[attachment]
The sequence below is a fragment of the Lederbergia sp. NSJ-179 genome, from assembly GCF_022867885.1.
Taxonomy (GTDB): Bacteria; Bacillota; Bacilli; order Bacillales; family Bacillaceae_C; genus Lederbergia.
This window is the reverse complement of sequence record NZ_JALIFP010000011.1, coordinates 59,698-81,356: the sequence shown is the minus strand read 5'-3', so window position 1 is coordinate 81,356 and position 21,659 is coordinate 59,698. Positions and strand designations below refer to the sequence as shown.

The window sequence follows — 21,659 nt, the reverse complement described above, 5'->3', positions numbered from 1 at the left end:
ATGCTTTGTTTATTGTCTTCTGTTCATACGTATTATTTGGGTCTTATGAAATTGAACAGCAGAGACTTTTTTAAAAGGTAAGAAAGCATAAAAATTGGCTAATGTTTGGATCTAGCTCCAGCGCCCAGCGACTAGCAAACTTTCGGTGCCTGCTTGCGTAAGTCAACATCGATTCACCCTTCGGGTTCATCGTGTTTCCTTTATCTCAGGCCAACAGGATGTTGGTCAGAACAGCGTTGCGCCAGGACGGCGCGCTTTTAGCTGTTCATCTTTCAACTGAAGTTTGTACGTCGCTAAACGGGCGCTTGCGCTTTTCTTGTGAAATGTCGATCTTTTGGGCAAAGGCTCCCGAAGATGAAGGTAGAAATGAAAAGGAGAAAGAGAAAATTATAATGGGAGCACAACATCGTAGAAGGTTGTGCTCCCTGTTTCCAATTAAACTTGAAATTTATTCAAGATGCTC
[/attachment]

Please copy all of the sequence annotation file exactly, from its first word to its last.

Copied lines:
The sequence below is a fragment of the Lederbergia sp. NSJ-179 genome, from assembly GCF_022867885.1.
Taxonomy (GTDB): Bacteria; Bacillota; Bacilli; order Bacillales; family Bacillaceae_C; genus Lederbergia.
This window is the reverse complement of sequence record NZ_JALIFP010000011.1, coordinates 59,698-81,356: the sequence shown is the minus strand read 5'-3', so window position 1 is coordinate 81,356 and position 21,659 is coordinate 59,698. Positions and strand designations below refer to the sequence as shown.

The window sequence follows — 21,659 nt, the reverse complement described above, 5'->3', positions numbered from 1 at the left end:
ATGCTTTGTTTATTGTCTTCTGTTCATACGTATTATTTGGGTCTTATGAAATTGAACAGCAGAGACTTTTTTAAAAGGTAAGAAAGCATAAAAATTGGCTAATGTTTGGATCTAGCTCCAGCGCCCAGCGACTAGCAAACTTTCGGTGCCTGCTTGCGTAAGTCAACATCGATTCACCCTTCGGGTTCATCGTGTTTCCTTTATCTCAGGCCAACAGGATGTTGGTCAGAACAGCGTTGCGCCAGGACGGCGCGCTTTTAGCTGTTCATCTTTCAACTGAAGTTTGTACGTCGCTAAACGGGCGCTTGCGCTTTTCTTGTGAAATGTCGATCTTTTGGGCAAAGGCTCCCGAAGATGAAGGTAGAAATGAAAAGGAGAAAGAGAAAATTATAATGGGAGCACAACATCGTAGAAGGTTGTGCTCCCTGTTTCCAATTAAACTTGAAATTTATTCAAGATGCTC